This study reveals that our team complied with most of ESPNIC recommendations (over 70% of agreement in 9 out of 12 analyzed recommendations).
For recommendation number 5, only 7/29 patients (24%) wore a surgical mask to minimize aerosol spread. A recent study by Esposito et al  showed that it is not recommended for children under 2 years of age to wear any type of mask as these children with smaller airways can have trouble breathing if wearing one face mask. In our study, patients without a surgical mask (22/29) had a median age of 127 days [35; 427] and only 2 were over 2 years old. It is known that children have difficulty keeping their mask on and often try to remove it. Indeed, they end up touching their faces even more, and the use of masks can then lead to the nosocomial spread of the virus.
Regarding recommendation number 15, the transport of infants and children without parents or relatives, regardless if symptomatic or not, sparked discussions within our team: in 69% of cases we had a full agreement. Parental accompaniment during inter-hospital transportation of critically ill children is common in our team practices. It has been described that taking one of the parents during transportation was feasible, beneficial and didn’t increase staff stress or compromised the performance of medical interventions [7, 8]. It also potentially helped reduce anxiety for both patient and parent . When parents were allowed to come in the ambulance, they were asked to wear full PPE as well. The retrieval team balanced the risk to create potential breaches in virus spread when transporting potentially infected parents, with the inconvenience to depart from our routine practice with increased major anxiety for the patient.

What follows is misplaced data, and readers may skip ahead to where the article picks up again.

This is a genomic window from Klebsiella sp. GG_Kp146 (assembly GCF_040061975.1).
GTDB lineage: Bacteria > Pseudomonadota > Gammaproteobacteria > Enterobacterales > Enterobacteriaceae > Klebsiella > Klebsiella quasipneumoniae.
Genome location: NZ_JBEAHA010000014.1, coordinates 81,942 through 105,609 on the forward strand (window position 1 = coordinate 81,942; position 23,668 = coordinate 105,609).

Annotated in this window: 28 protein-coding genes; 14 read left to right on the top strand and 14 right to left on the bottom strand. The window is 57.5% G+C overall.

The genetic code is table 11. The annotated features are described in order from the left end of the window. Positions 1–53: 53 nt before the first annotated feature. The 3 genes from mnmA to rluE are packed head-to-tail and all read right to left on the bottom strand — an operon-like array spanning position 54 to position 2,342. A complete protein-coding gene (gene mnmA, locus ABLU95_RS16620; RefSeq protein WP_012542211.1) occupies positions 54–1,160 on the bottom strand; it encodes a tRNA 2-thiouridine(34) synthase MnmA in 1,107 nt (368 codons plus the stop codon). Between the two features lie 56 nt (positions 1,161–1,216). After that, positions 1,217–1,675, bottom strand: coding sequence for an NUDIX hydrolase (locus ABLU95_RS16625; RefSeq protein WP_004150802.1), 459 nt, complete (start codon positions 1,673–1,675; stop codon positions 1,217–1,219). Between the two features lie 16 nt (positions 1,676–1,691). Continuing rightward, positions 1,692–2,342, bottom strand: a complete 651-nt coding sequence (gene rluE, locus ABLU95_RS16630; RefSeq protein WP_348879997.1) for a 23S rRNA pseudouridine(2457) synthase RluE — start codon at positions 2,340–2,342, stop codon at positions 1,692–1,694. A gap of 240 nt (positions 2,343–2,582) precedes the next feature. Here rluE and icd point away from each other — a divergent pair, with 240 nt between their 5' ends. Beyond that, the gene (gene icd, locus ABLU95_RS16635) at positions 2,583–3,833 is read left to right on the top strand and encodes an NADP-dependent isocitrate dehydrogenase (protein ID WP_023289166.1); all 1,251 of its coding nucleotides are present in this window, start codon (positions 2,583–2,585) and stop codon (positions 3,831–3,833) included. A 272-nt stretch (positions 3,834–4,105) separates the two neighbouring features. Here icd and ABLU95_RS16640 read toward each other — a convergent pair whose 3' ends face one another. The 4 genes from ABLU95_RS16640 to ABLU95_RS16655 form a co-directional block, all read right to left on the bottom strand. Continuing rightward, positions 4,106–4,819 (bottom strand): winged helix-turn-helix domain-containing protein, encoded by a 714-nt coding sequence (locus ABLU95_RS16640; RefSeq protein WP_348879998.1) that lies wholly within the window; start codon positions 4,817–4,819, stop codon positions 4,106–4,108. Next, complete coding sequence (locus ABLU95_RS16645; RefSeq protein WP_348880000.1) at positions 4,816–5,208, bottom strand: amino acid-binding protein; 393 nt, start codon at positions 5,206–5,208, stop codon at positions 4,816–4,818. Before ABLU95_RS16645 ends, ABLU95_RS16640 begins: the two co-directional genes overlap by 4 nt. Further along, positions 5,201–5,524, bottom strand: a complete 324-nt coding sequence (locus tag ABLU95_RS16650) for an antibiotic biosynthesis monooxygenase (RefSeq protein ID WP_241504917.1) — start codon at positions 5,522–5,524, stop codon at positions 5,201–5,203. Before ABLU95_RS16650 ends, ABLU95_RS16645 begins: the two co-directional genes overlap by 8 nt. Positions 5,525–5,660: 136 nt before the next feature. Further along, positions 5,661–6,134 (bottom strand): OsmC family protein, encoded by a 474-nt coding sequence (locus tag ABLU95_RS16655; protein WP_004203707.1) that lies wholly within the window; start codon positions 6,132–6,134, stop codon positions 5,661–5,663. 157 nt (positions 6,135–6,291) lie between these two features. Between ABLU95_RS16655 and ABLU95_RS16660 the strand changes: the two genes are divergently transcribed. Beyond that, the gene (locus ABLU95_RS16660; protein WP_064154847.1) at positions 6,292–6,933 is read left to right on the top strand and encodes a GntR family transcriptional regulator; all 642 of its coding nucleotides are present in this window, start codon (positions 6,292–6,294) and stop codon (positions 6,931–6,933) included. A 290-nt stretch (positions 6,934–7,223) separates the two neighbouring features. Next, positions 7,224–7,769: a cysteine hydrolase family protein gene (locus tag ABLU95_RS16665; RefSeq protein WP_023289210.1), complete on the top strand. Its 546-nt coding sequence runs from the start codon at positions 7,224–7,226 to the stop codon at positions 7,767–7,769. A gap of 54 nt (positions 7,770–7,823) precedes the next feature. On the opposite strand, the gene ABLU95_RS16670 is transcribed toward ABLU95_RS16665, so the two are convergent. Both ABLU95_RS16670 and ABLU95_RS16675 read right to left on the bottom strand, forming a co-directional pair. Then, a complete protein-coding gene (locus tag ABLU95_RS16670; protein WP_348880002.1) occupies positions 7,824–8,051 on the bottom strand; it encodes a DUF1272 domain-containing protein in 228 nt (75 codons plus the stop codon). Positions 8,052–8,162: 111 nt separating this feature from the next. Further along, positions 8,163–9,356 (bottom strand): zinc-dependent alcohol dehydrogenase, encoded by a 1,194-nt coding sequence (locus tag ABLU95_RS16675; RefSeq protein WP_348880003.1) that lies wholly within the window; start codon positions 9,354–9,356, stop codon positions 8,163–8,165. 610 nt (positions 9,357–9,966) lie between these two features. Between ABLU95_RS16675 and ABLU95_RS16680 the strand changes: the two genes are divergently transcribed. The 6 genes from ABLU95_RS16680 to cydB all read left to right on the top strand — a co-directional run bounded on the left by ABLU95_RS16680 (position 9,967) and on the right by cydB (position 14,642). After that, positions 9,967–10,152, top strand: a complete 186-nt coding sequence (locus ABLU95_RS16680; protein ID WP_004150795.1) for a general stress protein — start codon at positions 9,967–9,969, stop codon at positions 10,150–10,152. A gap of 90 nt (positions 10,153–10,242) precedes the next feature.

For recommendation 16 regarding the dedicated pathway to entering the receiving unit, we didn’t comply with the ESPNIC’s recommendation in 34,4% (n=10) of cases. In fact, among the 10 transportations in question, we dropped patients in 7 different hospitals where the pathways for suspected COVID-19 weren’t well signposted in hospitals, and most of the time at the beginning of the pandemic period (before the 1st of April).
However, this study has some limitations. The interpretation of our results is limited by the small sample of the cohort and the retrospective nature of the study. We only explore our compliance with these recommendations, but it is not possible to measure whether if it was efficient to avoid the spread of the virus. We are now considering using the recommendations which met our full agreement in the context of other viral outbreaks such as bronchiolitis.